I spent today burning through Gears of War on insane difficulty with my brother, which was quite an fun way to breach the 10000 point barrier.
Regarding Gears of War itself, there are only two observations I have- firstly the cooperative AI is too daft to play the game on insane difficulty solo, and secondly you can’t stop the Cole Train, baby.
Genre: Action adventure Platforms: PC, Playstation 3, Xbox 360 Developer: DICE (EA Digital Illusions Creative Entertainment) Publisher: Electronic Arts Release date: “Late 2008”
Mirror’s Edge comes from the Swedish developers DICE, most famously known for the Battlefield series. It’s nice to see them producing something very different from their recent games and I’m sure it’s a refreshing change for the developers themselves! The game stars Faith, a runner delivering packages in some future dystopia fighting to save her sister.
The gameplay features true first person gaming, in the sense that as you run you can see your arms and legs flailing about- I did feel queasy the first time I saw the trailers – and seems to heavily feature parkour. Speed and momentum appear to be key, with weapons being a secondary, optional element to the game.
Seeing the acrobatic character, weapon-less gameplay and clean visuals I was reminded of an old Bungie game called Oni (yes they have on occasion made other games besides Halo), as well as the character YT – or Yours Truly – a young Kourier in the seminal Cyberpunk novel Snow Crash.
If you haven’t seen the game in action before the first video below features the game’s first trailer which has been floating around for a while now. Following this is the second trailer that was released recently and puts to rest my concern that the entire game world was going to be very white and very bland. Finally the last trailer features footage of the EA conference where the game was demo-ed. In this walkthough they mention that they are following ‘one of the possible routes’ in the game, however I am concerned that this may be a very linear game with limited replay value, but as always I reserve judgement until the game has actually been released. This is one game where you’ll want to watch the trailers below in high definition if you have the bandwidth for it.
And so it that time of year: E3 is upon us, allowing us to gaze into the future at what games we will be playing this year and beyond. The big three have had their press conferences, individual publishers and studios are demoing their wares and the big gaming sites are posting it all up for us to enjoy.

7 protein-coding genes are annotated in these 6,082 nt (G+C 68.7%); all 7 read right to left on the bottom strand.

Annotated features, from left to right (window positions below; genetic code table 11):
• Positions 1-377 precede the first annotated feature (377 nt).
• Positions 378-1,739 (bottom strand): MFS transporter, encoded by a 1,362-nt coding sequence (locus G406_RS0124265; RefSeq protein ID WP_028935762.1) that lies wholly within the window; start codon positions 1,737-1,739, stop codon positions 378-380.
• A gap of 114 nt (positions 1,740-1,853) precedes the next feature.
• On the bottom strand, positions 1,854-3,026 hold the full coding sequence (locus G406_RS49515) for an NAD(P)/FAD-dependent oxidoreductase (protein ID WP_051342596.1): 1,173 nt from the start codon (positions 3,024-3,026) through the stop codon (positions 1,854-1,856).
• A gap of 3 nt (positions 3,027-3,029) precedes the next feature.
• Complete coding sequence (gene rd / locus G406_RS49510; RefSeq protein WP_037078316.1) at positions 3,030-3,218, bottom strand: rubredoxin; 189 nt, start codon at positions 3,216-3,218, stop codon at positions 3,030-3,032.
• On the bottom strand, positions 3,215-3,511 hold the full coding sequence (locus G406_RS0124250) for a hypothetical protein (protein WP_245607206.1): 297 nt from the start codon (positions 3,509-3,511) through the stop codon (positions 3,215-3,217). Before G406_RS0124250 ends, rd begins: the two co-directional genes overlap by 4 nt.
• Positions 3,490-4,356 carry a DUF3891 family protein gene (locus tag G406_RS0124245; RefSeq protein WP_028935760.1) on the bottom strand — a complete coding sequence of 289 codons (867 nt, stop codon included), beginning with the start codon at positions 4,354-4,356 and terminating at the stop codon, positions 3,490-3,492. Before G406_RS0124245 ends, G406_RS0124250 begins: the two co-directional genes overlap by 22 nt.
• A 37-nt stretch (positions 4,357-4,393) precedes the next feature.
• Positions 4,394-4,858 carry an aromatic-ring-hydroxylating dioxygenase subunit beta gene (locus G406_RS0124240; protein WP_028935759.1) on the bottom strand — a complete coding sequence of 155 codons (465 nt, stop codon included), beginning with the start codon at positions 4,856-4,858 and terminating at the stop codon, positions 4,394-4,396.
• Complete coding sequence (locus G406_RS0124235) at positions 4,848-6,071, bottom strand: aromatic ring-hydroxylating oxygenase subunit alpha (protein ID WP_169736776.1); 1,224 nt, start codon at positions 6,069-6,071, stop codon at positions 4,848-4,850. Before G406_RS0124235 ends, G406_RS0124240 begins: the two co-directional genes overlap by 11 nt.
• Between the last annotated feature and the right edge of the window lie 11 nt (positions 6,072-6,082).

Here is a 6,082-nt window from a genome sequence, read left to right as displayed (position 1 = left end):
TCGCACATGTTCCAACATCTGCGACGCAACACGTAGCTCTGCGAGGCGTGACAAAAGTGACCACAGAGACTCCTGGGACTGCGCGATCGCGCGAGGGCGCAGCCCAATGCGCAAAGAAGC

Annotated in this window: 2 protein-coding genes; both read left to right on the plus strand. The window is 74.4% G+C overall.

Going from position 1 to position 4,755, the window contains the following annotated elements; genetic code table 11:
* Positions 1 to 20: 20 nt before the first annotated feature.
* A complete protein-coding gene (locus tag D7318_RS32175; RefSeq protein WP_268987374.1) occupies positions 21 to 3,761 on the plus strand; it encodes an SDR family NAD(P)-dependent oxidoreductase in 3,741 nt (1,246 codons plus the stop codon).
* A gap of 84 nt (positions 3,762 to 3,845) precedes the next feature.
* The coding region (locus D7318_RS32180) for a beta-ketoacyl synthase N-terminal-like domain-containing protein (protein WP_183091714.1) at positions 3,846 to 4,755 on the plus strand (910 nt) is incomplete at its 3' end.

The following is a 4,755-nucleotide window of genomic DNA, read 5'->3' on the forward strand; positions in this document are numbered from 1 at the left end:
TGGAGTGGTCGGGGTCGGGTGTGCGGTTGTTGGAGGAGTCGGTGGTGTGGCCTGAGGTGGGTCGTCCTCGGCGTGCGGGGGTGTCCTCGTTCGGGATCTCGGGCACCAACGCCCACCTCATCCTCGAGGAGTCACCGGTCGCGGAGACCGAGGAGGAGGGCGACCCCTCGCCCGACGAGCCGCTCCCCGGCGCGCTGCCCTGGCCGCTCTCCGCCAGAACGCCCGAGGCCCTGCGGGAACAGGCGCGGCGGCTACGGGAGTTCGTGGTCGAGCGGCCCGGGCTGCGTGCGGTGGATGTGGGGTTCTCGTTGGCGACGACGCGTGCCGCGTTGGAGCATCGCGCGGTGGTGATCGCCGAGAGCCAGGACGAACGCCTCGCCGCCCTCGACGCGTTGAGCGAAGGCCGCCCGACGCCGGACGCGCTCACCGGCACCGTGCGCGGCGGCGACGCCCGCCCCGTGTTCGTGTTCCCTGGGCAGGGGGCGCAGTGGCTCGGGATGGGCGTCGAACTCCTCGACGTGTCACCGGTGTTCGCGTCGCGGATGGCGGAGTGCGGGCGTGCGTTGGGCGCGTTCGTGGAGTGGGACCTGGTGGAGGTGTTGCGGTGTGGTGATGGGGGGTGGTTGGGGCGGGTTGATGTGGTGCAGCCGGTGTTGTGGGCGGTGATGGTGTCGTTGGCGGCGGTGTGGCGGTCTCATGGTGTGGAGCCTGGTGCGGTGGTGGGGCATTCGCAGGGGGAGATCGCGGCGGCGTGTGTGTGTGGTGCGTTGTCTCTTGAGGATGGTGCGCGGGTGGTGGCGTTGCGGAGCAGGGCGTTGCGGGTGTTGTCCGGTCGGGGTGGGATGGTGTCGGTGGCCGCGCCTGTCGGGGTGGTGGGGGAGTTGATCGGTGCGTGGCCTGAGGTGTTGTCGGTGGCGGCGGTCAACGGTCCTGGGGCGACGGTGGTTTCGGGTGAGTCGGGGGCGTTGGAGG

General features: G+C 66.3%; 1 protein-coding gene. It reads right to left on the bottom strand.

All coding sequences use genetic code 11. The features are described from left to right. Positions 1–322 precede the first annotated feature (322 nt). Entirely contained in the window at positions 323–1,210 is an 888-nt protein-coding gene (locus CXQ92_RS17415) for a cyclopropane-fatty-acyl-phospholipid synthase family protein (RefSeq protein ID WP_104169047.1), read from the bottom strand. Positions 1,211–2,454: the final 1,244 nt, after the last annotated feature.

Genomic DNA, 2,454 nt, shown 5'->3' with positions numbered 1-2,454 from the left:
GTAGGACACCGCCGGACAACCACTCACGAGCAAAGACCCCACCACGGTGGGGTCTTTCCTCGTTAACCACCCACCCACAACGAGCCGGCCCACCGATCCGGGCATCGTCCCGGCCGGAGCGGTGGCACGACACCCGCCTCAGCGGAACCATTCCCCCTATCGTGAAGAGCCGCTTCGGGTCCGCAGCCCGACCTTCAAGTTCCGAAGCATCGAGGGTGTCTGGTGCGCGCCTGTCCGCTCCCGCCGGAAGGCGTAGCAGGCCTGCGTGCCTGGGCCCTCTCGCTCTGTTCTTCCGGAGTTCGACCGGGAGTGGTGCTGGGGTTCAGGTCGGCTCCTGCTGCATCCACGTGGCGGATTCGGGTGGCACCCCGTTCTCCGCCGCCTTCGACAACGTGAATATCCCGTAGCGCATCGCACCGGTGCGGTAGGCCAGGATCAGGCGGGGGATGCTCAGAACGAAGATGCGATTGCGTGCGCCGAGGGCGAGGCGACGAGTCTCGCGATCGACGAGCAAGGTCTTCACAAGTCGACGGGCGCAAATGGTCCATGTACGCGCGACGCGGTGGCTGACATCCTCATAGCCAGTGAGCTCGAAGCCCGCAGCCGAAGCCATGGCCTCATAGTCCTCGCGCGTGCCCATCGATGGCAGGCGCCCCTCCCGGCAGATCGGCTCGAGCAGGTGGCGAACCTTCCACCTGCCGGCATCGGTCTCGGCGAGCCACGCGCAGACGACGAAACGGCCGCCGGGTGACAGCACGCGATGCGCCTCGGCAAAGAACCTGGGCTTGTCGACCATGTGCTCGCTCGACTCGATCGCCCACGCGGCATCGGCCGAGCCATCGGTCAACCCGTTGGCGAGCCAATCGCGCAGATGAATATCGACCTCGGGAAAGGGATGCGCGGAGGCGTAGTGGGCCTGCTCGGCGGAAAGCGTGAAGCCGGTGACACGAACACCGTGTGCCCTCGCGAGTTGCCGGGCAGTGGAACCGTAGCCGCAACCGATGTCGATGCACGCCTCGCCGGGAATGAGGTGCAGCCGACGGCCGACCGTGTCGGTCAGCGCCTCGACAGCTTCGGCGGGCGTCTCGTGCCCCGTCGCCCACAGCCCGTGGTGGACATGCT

I’ll be posting up my own impressions of games that have caught my attention, as well as links to demo videos and walkthoughs. Penny Arcade – as ever – are on the ball neatly summing up the three main conferences if you don’t have the time to watch them all:
A movie trailer for the often mentioned but rarely seen Max Payne movie has been released. I’m not sure if it was intentionally let out into the wild as the official site in the trailer bounces to a Fox website, and the link there bounces to a domain place-holder! Regardless although the trailer can be found on the obvious video sites on the ‘Net, NokkonWud has hosted a high def copy here: http://www.nokkonwud.com/?p=189.
Movies of games fill many people – including myself – with dread. More often than not they are just simply awful. Street Figther the Movie anyone? Wing Commander? For me Max Payne is a cherished IP. The original game was released back in the ‘Matrix Era’ when slo-mo bullet time was a new concept and sucessfully melded fast-paced action with a strong (if predictable) plot. I hold the sequel in high regard thanks to it’s storyline, pacing and action.
The movie appears to be based on the plot of the first game. From the trailer you can see Wahlberg seems to have immersed himself in the role quite nicely and from the one split second shot, Ludacris doesn’t seem to be out of place. My main concern is that in going for a PG-13 certificate the film may be watered down to hit the rating.
I don’t want to say it, as I don’t want to be disappointed and I know I’ll be called on it in the future, but this movie might actually be… good!
I just killed my last Templar – quite stylishly I might add by countering his attack and sticking my hidden blade through his neck – netting me 40 gamerpoints bringing me to the full 1000.
I got Assassin’s Creed back when it was released in November 2007 and looking at my achievement history I completed the whole game in 5 days, 165 points short of the full 1000. Assassin’s Creed is an entirely single player affair so what were these missing points if they were not of the ‘kill 1000 people in ranked multiplayer’ ilk? Collectables.
Collectables have been around for a long time, hidden items squirreled away in games rewarding the inquisitive gamer (or the gamer who bought the strategy guide) with extra ammo, a secret level or unlockable extras. As mentioned in a previous post, Tomb Raider: Legend is my idea of well thought out unlockables (and achievements for that matter). There are only a few artefacts to be found on each level and are often in plain sight but a challenge to get to. Putting the effort into getting them rewarded the gamer with unlockable outfits, concept art, character bios and cheats. Assassin’s Creed has no less than four hundred flags (touch to pick up collectables) to find and sixty Templars (footsoldiers of the game’s villains) to kill throughout the game’s world.